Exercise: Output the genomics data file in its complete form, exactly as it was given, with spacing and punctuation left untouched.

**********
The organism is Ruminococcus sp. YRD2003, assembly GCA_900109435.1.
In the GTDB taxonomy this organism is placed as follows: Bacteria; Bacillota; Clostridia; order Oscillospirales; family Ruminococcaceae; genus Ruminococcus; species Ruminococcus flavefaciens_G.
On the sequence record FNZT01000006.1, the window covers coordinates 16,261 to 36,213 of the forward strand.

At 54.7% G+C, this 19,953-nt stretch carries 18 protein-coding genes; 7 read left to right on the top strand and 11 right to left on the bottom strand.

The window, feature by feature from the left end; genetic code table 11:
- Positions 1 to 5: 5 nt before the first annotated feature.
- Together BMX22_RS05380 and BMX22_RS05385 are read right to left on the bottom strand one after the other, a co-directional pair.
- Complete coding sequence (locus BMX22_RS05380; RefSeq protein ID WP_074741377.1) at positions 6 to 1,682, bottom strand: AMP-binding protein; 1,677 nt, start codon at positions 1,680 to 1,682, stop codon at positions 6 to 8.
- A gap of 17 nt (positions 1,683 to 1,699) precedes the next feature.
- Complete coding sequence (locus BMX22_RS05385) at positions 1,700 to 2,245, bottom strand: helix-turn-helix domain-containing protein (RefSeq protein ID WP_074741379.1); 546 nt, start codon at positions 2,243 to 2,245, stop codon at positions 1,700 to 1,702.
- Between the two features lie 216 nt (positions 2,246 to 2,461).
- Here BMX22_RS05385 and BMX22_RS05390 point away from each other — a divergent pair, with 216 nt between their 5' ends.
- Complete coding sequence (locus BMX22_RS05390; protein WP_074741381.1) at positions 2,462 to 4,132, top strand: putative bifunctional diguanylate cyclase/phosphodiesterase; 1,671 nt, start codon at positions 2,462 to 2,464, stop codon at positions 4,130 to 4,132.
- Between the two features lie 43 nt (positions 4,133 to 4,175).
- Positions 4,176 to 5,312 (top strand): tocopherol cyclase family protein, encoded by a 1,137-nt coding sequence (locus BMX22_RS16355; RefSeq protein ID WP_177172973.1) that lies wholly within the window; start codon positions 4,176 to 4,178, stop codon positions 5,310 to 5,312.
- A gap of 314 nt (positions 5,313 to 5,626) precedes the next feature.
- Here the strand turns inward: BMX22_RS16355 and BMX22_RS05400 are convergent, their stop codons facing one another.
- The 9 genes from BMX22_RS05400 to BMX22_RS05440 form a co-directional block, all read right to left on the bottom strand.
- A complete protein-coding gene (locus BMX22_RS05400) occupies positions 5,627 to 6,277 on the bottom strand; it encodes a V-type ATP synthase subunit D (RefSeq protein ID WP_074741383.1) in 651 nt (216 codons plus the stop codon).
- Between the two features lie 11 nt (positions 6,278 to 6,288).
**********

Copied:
The organism is Ruminococcus sp. YRD2003, assembly GCA_900109435.1.
In the GTDB taxonomy this organism is placed as follows: Bacteria; Bacillota; Clostridia; order Oscillospirales; family Ruminococcaceae; genus Ruminococcus; species Ruminococcus flavefaciens_G.
On the sequence record FNZT01000006.1, the window covers coordinates 16,261 to 36,213 of the forward strand.

At 54.7% G+C, this 19,953-nt stretch carries 18 protein-coding genes; 7 read left to right on the top strand and 11 right to left on the bottom strand.

The window, feature by feature from the left end; genetic code table 11:
- Positions 1 to 5: 5 nt before the first annotated feature.
- Together BMX22_RS05380 and BMX22_RS05385 are read right to left on the bottom strand one after the other, a co-directional pair.
- Complete coding sequence (locus BMX22_RS05380; RefSeq protein ID WP_074741377.1) at positions 6 to 1,682, bottom strand: AMP-binding protein; 1,677 nt, start codon at positions 1,680 to 1,682, stop codon at positions 6 to 8.
- A gap of 17 nt (positions 1,683 to 1,699) precedes the next feature.
- Complete coding sequence (locus BMX22_RS05385) at positions 1,700 to 2,245, bottom strand: helix-turn-helix domain-containing protein (RefSeq protein ID WP_074741379.1); 546 nt, start codon at positions 2,243 to 2,245, stop codon at positions 1,700 to 1,702.
- Between the two features lie 216 nt (positions 2,246 to 2,461).
- Here BMX22_RS05385 and BMX22_RS05390 point away from each other — a divergent pair, with 216 nt between their 5' ends.
- Complete coding sequence (locus BMX22_RS05390; protein WP_074741381.1) at positions 2,462 to 4,132, top strand: putative bifunctional diguanylate cyclase/phosphodiesterase; 1,671 nt, start codon at positions 2,462 to 2,464, stop codon at positions 4,130 to 4,132.
- Between the two features lie 43 nt (positions 4,133 to 4,175).
- Positions 4,176 to 5,312 (top strand): tocopherol cyclase family protein, encoded by a 1,137-nt coding sequence (locus BMX22_RS16355; RefSeq protein ID WP_177172973.1) that lies wholly within the window; start codon positions 4,176 to 4,178, stop codon positions 5,310 to 5,312.
- A gap of 314 nt (positions 5,313 to 5,626) precedes the next feature.
- Here the strand turns inward: BMX22_RS16355 and BMX22_RS05400 are convergent, their stop codons facing one another.
- The 9 genes from BMX22_RS05400 to BMX22_RS05440 form a co-directional block, all read right to left on the bottom strand.
- A complete protein-coding gene (locus BMX22_RS05400) occupies positions 5,627 to 6,277 on the bottom strand; it encodes a V-type ATP synthase subunit D (RefSeq protein ID WP_074741383.1) in 651 nt (216 codons plus the stop codon).
- Between the two features lie 11 nt (positions 6,278 to 6,288).